Now that we’re in the season of overindulgence, it feels like a good time to consider some of the things that many of us take for granted. If we are lucky enough to be born with healthy bodies, we simply assume that all our bodily functions will operate like precise clockwork. We succumb to seasonal maladies on occasion, but we seldom experience what it feels like to have recurring or long term poor health.
It has been suggested in many quarters that each of us can do his or her best to maintain good health, but in actual fact, there is only so much we can do. Some of what we deal with in life is rooted in the luck of the draw.
Listening to our bodies can be helpful. As children, my siblings and I were told to be mindful about anything that didn’t feel right and to let our adults/carers know. I’m aware that most young people are told to do similar things, but I wonder about what happens as we grow older.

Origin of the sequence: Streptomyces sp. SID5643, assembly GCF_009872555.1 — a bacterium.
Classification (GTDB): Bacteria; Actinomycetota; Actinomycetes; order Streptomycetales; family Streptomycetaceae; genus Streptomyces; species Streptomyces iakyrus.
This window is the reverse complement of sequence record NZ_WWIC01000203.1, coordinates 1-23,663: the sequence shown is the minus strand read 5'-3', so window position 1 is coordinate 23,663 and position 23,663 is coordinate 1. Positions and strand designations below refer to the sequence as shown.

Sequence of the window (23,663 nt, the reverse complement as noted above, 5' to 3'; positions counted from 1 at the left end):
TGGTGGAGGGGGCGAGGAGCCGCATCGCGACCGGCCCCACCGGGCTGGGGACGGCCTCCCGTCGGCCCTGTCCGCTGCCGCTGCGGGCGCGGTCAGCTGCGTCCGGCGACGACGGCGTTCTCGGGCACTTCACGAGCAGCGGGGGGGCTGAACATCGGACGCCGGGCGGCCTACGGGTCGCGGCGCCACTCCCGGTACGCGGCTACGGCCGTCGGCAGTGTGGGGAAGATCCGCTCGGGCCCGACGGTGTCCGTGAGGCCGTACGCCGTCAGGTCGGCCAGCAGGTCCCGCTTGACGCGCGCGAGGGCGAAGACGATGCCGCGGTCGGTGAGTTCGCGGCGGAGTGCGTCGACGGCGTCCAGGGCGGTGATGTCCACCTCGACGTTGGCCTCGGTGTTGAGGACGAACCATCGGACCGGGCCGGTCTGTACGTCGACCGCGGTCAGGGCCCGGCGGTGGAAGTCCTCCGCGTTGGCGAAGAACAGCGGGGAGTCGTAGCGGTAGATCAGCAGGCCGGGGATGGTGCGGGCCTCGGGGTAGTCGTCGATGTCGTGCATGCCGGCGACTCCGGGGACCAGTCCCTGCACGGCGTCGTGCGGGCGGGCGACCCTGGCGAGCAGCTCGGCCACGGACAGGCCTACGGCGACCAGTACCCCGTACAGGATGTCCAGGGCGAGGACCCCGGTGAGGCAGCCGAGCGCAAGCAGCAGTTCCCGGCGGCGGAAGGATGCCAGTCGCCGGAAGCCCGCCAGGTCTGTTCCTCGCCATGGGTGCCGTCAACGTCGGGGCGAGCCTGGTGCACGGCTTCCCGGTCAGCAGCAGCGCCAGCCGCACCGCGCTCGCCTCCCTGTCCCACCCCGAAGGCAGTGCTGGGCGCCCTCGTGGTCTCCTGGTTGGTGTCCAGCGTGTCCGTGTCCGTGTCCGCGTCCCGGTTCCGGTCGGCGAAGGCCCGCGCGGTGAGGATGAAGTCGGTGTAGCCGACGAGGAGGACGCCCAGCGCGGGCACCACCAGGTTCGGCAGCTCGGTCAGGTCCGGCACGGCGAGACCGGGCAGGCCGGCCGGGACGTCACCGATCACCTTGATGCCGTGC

There was a long period from late adolescence through to when I attended music college, where I didn’t listen to my body in the same way as before. Perhaps the idea of best practice in taking care of one’s self is something that each of us needs to learn as we pull away from being sheltered by our parents and carers.
I expect that my local gym will be very busy for several weeks after the festive season – it is natural that people tend to include keeping fit in their resolutions for a new year, but perhaps education systems could do more to encourage us to cultivate mindsets that help to maintain robust health.